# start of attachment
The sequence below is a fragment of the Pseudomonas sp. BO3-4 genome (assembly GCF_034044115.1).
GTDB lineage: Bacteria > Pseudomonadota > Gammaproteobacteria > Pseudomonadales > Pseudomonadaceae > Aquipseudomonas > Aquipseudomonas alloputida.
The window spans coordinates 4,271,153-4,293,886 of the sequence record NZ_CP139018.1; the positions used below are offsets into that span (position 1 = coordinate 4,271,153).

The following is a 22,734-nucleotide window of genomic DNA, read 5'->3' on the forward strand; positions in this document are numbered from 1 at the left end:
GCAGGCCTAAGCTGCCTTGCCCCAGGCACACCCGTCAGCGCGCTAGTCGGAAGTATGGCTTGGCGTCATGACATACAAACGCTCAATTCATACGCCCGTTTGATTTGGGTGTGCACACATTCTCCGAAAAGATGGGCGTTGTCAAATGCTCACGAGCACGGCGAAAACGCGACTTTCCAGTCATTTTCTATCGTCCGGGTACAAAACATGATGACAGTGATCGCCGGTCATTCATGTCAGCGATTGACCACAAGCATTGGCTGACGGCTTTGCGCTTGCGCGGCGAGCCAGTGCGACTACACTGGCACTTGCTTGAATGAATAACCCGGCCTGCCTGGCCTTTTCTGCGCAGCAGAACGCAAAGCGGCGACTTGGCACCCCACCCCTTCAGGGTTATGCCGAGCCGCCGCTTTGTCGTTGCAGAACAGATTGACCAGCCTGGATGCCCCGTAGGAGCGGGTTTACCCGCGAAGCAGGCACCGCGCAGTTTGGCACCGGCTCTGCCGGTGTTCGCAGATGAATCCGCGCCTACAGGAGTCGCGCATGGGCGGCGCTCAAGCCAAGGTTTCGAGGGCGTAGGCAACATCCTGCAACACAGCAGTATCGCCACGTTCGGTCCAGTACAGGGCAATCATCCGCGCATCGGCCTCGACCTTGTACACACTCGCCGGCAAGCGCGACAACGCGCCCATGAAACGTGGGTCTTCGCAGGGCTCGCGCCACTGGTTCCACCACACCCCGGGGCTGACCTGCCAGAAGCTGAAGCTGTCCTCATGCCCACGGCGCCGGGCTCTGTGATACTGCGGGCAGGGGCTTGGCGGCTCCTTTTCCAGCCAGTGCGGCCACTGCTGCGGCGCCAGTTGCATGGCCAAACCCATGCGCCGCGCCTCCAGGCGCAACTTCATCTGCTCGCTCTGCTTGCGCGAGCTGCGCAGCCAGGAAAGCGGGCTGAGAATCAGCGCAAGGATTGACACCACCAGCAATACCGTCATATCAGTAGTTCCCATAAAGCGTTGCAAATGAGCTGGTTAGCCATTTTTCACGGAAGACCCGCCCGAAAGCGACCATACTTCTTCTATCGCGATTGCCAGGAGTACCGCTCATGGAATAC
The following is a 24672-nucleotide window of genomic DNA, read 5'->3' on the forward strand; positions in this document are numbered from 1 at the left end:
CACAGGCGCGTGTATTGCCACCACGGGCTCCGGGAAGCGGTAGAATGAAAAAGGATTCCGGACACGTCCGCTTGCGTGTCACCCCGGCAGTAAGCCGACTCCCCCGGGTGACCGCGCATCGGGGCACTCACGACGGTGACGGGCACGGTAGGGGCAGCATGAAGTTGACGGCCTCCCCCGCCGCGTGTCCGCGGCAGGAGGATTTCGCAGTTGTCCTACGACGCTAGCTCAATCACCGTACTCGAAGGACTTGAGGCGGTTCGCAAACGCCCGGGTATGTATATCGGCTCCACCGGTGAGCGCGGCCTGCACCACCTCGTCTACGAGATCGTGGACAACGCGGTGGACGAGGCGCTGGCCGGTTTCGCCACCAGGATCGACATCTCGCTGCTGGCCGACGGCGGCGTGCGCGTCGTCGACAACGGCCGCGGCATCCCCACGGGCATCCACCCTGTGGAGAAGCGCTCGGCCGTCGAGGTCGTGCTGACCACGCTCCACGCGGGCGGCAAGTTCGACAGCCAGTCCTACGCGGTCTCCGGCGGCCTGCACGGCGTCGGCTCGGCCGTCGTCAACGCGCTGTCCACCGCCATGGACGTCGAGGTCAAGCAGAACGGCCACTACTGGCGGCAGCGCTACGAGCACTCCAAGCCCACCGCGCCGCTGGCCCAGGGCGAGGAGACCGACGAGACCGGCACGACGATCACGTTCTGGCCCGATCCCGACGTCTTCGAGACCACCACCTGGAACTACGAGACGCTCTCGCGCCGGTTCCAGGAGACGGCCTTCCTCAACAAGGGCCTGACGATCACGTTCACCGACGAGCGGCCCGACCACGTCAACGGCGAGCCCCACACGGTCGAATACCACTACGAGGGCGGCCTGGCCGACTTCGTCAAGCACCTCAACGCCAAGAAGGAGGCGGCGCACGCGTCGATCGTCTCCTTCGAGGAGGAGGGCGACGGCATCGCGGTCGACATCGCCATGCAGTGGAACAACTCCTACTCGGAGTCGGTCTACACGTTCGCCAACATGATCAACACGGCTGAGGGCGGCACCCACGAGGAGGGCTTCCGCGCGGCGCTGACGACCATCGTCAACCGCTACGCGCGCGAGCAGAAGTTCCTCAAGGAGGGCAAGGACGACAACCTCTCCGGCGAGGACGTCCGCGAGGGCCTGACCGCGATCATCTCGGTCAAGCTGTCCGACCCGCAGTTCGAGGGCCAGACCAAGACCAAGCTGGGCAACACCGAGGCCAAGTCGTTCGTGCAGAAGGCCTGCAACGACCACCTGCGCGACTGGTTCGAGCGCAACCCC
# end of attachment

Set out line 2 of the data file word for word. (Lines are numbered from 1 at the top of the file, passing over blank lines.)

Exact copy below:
GTDB lineage: Bacteria > Pseudomonadota > Gammaproteobacteria > Pseudomonadales > Pseudomonadaceae > Aquipseudomonas > Aquipseudomonas alloputida.